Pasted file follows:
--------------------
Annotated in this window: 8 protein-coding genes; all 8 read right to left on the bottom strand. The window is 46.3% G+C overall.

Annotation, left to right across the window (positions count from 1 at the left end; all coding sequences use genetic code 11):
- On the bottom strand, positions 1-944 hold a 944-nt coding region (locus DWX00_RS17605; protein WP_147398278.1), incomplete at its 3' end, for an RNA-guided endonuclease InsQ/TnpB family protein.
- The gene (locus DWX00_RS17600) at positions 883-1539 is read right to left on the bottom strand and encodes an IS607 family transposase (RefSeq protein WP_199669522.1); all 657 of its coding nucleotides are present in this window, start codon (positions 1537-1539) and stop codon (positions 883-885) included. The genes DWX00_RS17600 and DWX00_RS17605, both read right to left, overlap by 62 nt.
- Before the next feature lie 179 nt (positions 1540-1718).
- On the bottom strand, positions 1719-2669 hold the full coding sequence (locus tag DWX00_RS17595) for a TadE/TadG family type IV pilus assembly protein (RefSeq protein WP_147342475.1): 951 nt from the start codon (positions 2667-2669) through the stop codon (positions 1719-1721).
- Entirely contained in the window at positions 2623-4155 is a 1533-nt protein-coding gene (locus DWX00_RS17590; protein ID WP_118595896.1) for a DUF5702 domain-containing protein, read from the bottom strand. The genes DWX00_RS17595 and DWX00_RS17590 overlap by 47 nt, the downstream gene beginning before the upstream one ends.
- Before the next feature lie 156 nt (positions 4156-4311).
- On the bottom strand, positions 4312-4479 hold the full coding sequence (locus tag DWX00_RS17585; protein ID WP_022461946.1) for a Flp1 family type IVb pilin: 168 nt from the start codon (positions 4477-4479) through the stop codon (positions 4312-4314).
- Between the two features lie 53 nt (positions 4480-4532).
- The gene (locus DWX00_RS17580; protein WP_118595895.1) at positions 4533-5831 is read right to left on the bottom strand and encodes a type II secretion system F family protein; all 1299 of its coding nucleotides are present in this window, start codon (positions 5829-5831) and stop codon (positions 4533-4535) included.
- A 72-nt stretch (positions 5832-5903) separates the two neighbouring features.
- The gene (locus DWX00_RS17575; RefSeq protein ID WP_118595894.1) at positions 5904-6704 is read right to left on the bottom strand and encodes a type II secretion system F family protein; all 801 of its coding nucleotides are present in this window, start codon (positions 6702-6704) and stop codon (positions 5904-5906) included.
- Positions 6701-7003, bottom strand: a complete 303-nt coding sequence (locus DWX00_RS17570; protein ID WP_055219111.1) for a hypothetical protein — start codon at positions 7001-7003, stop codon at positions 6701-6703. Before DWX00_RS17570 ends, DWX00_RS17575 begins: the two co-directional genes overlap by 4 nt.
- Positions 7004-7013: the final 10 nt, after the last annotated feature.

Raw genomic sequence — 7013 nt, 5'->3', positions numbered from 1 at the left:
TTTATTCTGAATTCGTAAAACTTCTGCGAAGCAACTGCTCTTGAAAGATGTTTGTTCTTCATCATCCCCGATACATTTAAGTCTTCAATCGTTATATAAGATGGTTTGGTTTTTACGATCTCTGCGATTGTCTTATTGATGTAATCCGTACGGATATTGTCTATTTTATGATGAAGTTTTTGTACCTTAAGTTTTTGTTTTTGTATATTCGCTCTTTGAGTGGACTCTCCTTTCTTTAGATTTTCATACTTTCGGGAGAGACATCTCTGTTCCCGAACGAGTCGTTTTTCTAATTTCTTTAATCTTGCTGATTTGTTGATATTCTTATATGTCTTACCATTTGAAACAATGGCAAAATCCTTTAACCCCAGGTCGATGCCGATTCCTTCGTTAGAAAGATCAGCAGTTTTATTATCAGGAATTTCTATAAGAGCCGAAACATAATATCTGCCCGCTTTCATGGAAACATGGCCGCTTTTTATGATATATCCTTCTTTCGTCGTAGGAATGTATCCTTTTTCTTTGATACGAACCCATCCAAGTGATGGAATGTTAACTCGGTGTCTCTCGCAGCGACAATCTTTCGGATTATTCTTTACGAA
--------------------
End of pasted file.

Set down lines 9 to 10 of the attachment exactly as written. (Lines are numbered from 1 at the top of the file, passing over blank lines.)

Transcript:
- On the bottom strand, positions 4312-4479 hold the full coding sequence (locus tag DWX00_RS17585; protein ID WP_022461946.1) for a Flp1 family type IVb pilin: 168 nt from the start codon (positions 4477-4479) through the stop codon (positions 4312-4314).
- Between the two features lie 53 nt (positions 4480-4532).